As we mark World AIDS Day 2011, it is important to recognise the success and progress that has been made in preventing the spread of HIV, as well as in treating and supporting those living with the condition. However, this day also provides opportunity to reflect on the work that is still needed, including raising awareness of the risk of HIV infection among those who are not traditionally targeted by HIV health promotion, such as those over the age of 50, and the challenge posed by caring and providing services for those living longer and getting older with HIV in light of impending health and social care reform.
In the UK, approximately one in five of all HIV infected adults accessing care were aged 50 and older, representing about 12,063 total cases of HIV infection, a threefold increase since 2000 . Some of these adults have been infected for years, while others have acquired the infection more recently. Adults who become infected later in life are far more likely to be diagnosed late and have worse survival rates and more illness . These occur earlier in HIV infected adults than in the general population and the nexus between age and HIV adds layers of complexity [3, 4, 5]. For many, HIV at older age can be isolating: ‘long term survivors’ may have outlived friends, family and partners. Both these individuals and those newly infected later in life, sometimes experience isolation due to the shame and stigma of being HIV positive, often inflicted by peers, family members as well as health and other service professionals [6, 7].
The complex health and social needs accompanying the ageing of the HIV epidemic in the UK are occurring within a rapidly and drastically changing health care system. Proposed changes will see decision-making for health and social care, including HIV care, primarily made at a local level, with GPs at the centre of this process . Simultaneously, there is an urge to move away, where possible, from providing HIV care in specialised and acute settings, particularly for those with uncomplicated HIV infection . With the Health and Social Care Bill still under debate in the House of Lords, it is not entirely certain what ‘localism’ and GP commissioning will mean for older people with HIV. However it is clear that further consideration needs to be given to the implications that impending changes will have on the day to day management as well as long term care options and pathways for this population.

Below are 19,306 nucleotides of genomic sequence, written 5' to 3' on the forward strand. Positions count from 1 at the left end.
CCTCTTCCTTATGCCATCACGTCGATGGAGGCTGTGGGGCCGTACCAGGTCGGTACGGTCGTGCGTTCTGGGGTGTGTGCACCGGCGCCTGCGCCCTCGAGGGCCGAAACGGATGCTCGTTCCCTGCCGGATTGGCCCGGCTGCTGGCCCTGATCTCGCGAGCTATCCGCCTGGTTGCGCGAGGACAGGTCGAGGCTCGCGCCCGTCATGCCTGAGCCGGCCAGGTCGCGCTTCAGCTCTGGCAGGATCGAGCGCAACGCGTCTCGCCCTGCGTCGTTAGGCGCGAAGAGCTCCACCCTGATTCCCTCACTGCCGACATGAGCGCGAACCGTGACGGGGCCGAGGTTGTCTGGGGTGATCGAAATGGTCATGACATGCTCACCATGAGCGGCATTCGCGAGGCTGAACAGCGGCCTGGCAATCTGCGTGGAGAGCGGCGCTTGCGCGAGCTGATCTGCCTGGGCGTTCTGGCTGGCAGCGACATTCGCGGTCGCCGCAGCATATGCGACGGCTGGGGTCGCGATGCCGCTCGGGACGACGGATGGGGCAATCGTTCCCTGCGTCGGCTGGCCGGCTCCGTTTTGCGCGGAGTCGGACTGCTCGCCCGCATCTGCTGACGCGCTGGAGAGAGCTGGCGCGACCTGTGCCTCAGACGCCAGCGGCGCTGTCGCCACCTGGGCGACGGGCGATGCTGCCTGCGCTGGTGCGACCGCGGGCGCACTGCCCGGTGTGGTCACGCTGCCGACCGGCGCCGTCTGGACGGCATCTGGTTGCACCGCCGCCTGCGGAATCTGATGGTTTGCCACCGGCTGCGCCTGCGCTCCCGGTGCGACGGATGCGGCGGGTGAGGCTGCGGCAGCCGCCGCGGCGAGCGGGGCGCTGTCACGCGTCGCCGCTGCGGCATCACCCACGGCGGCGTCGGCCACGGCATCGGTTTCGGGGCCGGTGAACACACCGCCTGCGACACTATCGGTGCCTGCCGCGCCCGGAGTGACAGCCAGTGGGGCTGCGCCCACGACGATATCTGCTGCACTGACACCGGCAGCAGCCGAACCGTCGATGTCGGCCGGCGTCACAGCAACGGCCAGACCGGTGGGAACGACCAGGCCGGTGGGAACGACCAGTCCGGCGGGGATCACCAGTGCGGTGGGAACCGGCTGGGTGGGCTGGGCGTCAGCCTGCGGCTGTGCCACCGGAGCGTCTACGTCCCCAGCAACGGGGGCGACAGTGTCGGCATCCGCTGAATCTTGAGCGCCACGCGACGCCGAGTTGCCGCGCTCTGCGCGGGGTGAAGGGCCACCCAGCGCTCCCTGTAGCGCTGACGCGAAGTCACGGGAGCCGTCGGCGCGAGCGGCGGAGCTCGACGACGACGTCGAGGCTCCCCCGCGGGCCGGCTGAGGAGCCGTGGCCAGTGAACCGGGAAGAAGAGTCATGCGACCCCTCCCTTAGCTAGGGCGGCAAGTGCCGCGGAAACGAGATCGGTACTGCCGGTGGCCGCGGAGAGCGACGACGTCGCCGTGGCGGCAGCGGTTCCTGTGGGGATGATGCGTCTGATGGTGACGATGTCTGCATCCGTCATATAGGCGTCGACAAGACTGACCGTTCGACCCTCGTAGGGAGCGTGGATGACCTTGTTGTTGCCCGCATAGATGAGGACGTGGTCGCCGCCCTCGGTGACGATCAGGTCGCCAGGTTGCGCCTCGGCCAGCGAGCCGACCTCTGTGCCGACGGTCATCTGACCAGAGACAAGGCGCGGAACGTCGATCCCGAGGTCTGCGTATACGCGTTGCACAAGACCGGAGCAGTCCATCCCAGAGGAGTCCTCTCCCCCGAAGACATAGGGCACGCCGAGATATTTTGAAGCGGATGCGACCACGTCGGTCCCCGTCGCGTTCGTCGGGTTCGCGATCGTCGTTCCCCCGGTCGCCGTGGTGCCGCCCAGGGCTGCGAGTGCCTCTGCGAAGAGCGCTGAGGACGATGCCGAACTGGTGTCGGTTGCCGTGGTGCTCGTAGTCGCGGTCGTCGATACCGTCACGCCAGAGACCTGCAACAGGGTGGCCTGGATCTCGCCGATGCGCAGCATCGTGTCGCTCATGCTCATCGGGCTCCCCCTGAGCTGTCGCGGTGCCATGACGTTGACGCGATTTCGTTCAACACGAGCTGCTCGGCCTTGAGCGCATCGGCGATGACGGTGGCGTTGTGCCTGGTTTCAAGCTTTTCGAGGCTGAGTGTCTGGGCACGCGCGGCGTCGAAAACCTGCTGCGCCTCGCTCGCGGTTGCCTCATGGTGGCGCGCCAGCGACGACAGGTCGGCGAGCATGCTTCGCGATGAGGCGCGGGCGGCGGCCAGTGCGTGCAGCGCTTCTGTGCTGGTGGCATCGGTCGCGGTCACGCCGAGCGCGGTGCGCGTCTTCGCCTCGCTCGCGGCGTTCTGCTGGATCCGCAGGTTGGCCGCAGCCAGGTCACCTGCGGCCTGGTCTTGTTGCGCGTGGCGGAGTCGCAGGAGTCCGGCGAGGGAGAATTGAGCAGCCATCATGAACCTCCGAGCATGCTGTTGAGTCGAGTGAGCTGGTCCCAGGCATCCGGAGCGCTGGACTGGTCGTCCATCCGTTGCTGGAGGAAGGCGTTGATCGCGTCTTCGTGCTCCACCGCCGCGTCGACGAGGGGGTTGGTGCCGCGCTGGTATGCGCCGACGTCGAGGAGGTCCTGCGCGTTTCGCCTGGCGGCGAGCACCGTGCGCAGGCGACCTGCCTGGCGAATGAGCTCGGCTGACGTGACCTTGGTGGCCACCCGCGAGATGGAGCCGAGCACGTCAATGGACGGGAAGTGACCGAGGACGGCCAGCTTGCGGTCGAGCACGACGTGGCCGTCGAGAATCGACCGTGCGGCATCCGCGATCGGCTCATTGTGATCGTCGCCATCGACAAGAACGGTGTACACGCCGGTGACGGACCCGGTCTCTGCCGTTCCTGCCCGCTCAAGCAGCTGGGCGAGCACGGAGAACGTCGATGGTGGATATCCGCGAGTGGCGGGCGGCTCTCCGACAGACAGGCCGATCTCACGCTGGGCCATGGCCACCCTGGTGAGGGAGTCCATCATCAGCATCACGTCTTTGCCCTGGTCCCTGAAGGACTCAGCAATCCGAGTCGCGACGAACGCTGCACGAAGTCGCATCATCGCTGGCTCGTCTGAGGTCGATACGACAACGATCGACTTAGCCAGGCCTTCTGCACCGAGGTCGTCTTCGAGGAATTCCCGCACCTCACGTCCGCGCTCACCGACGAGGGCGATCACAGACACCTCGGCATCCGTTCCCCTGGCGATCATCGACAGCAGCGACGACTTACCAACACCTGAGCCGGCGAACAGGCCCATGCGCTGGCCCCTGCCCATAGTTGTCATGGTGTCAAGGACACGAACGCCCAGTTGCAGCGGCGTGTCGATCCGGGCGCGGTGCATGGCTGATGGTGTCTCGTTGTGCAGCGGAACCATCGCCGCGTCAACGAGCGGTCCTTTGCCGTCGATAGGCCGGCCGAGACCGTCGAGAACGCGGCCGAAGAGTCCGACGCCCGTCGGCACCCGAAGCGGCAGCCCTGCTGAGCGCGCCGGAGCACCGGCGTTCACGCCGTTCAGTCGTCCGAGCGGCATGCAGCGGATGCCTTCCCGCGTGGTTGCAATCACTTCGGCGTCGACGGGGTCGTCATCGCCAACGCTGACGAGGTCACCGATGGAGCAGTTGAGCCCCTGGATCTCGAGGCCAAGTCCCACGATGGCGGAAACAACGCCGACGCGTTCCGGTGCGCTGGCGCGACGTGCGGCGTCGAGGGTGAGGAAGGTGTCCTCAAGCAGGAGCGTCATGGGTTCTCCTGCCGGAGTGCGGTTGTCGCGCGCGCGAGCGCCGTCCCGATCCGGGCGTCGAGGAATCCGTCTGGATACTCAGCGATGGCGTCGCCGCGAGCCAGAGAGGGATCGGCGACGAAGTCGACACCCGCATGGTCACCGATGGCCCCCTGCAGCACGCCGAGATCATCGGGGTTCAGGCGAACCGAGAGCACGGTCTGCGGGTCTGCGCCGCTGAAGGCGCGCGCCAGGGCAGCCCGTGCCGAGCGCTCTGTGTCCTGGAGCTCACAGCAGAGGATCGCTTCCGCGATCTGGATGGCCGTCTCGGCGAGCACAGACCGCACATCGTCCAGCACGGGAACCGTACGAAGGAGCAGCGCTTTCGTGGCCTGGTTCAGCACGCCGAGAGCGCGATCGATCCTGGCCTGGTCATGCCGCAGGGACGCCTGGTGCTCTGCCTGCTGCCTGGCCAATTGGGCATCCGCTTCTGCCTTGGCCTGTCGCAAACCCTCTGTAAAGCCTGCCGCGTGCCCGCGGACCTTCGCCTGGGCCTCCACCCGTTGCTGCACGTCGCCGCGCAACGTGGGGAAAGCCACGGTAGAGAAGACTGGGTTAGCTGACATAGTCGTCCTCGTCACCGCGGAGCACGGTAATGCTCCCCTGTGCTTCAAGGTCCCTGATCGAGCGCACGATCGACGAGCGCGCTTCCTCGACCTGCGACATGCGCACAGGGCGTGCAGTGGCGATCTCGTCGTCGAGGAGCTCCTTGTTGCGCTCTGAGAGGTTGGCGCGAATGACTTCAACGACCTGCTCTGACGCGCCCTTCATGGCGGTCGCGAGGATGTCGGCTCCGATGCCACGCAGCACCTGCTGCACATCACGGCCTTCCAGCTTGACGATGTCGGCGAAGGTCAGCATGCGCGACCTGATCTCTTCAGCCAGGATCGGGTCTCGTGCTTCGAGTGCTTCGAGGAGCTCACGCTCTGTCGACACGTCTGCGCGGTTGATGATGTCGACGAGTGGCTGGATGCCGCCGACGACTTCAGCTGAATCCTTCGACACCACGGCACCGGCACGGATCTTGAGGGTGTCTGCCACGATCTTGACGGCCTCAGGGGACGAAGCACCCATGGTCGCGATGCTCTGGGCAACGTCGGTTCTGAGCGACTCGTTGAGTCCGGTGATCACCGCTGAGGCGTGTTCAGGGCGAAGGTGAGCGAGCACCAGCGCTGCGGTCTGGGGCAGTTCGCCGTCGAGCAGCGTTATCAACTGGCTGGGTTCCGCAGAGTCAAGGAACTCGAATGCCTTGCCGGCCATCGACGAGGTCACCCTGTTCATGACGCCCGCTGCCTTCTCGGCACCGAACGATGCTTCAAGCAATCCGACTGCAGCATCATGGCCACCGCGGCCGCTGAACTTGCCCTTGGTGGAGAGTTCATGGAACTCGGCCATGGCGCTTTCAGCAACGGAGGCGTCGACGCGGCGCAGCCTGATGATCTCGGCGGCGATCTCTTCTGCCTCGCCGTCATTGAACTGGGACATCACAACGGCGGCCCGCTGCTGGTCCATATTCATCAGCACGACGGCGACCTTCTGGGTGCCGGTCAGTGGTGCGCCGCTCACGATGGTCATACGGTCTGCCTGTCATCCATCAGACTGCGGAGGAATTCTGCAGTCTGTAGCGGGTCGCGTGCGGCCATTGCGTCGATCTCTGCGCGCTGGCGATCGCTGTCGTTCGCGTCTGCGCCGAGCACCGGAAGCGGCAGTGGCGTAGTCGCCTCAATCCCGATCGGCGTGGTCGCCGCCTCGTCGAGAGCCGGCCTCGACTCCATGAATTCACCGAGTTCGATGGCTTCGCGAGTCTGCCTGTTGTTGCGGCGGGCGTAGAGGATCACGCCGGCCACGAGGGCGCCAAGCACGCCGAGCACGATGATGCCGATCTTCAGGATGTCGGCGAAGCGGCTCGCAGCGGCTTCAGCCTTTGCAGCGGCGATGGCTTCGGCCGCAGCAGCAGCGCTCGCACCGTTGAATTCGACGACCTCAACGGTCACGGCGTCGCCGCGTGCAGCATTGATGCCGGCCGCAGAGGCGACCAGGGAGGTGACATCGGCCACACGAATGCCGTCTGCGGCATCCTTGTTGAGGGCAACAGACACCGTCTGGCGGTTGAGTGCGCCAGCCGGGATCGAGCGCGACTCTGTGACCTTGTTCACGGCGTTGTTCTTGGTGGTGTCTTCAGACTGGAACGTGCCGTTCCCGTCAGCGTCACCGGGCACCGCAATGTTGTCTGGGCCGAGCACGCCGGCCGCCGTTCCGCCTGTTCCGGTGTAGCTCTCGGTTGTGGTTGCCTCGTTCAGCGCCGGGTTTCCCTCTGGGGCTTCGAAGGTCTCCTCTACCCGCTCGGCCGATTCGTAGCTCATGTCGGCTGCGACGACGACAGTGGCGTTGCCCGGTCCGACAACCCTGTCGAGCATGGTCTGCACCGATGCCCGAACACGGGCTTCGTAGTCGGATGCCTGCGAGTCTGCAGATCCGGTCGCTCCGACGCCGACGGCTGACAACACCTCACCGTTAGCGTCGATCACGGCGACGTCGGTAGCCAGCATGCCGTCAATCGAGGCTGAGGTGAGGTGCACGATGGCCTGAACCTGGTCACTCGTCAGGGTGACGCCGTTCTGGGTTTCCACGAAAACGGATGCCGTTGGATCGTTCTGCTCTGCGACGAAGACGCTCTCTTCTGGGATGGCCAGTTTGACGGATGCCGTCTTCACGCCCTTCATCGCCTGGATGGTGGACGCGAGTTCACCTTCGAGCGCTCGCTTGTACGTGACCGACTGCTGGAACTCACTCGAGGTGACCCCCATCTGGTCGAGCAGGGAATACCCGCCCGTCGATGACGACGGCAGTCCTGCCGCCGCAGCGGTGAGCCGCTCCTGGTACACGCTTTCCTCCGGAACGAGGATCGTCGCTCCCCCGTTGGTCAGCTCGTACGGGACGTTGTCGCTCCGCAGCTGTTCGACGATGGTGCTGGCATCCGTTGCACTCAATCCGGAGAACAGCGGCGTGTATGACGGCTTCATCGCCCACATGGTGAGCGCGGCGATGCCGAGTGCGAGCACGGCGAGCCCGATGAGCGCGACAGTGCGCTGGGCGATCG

In light of these changes in the provision and delivery of health and social care to older people with HIV, consideration must be given to:
1) assessing the cost, feasibility and suitability of the GP as the locus of control for providing and coordinating HIV and related care for a growing number of people,
2) the standardisation and quality of care for older people living with HIV within and across commissioning consortia,
3) patient preference and individualised need,
4) the training and ongoing support needs of largely generalist health and social care practitioners for providing care and support for those with specialised needs.
It is with these considerations in mind that those soon to be responsible for the provision of HIV services should first recognise that the needs of those living longer and getting older with HIV can be multiple and involve a number of service providers, requiring coordination across both HIV and non-HIV settings. It is also paramount to consult with HIV positive older people about their needs and preferences, as well as their worries and fears about the treatment they are likely to receive, as these are likely to go unheard and unaddressed if they are not on the radar of their local commissioning consortium. Likewise, those enacting further change should consider the implications of cost and the cost-savings associated with providing HIV care in fewer specialist or acute settings, but also whether or not a model of localised care is suitable, as it removes a layer of anonymity which is crucial for many people living with HIV still experiencing stigma and discrimination. Additionally, it is important to consider the training and support needs of those working with HIV positive older adults, perhaps for the first time, as both the knowledge, skill level and confidence of these individuals is likely to impact on the quality of care provided.
Dr Nena Foster
Senior Lecturer in Public Health and HIV and Ageing Researcher
 Health Protection Agency (2010) HIV in the United Kingdom: 2010 Report. Health Protection Report, 4(47). London: HPA.
 Smith, R., et al., (2010) ‘HIV transmission and high rates of late diagnoses among adults aged 50 years and over.’ AIDS, 24(13): p. 210-2115.
 Longo, B., et al. (2008) ‘Increasing proportion of AIDS diagnoses among older adults in Italy.’ AIDS Patient Care and STDS, 22(5): p. 365-71.
 Mothe, B., et al. (2009) ‘HIV-1 Infection in Subjects Older than 70: A Multicenter Cross-Sectional Assessment in Catalonia, Spain.’ Current HIV Research, 7(6): p. 597-600.
 Adeyemi, O., et al. (2008) ‘Metabolic Syndrome in Older HIV-Infected Patients: Data from the CORE50 Cohort.’ AIDS Patient Care & STDs, 22(12): p. 941-945.
 Emlet, C. (2006) ‘An examination of the social networks and social isolation in older and younger adults living with HIV/AIDS.’ Health and Social Work, 31(4): 299-308.
 Emlet, C. A. (2006) ‘A Comparison of HIV Stigma and Disclosure Patterns Between Older and Younger Adults Living with HIV/AIDS.’ AIDS Patient Care & STDs, 20(5): 350-358.
 Department of Health (2011) The Functions of GP Commissioning Consortia: A Working Document. London: Crown.
 Miller, R and Gubb, J (2011) Commissioning London’s HIV Services. London: CIVITAS.